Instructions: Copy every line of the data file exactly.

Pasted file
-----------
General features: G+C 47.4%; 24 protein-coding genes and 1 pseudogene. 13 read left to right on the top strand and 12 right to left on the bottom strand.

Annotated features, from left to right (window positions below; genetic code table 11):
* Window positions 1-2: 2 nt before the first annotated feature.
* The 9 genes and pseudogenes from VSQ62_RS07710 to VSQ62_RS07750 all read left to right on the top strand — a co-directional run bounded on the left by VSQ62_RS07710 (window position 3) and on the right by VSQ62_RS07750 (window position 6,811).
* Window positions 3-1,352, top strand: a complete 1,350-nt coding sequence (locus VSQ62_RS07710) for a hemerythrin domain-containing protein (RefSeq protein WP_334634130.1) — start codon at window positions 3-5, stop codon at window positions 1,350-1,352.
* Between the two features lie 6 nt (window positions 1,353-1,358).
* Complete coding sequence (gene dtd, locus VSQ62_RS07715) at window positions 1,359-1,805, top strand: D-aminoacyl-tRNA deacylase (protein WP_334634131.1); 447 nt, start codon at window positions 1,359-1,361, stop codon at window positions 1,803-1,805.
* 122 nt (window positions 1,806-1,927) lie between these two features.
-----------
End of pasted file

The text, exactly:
General features: G+C 47.4%; 24 protein-coding genes and 1 pseudogene. 13 read left to right on the top strand and 12 right to left on the bottom strand.

Annotated features, from left to right (window positions below; genetic code table 11):
* Window positions 1-2: 2 nt before the first annotated feature.
* The 9 genes and pseudogenes from VSQ62_RS07710 to VSQ62_RS07750 all read left to right on the top strand — a co-directional run bounded on the left by VSQ62_RS07710 (window position 3) and on the right by VSQ62_RS07750 (window position 6,811).
* Window positions 3-1,352, top strand: a complete 1,350-nt coding sequence (locus VSQ62_RS07710) for a hemerythrin domain-containing protein (RefSeq protein WP_334634130.1) — start codon at window positions 3-5, stop codon at window positions 1,350-1,352.
* Between the two features lie 6 nt (window positions 1,353-1,358).
* Complete coding sequence (gene dtd, locus VSQ62_RS07715) at window positions 1,359-1,805, top strand: D-aminoacyl-tRNA deacylase (protein WP_334634131.1); 447 nt, start codon at window positions 1,359-1,361, stop codon at window positions 1,803-1,805.
* 122 nt (window positions 1,806-1,927) lie between these two features.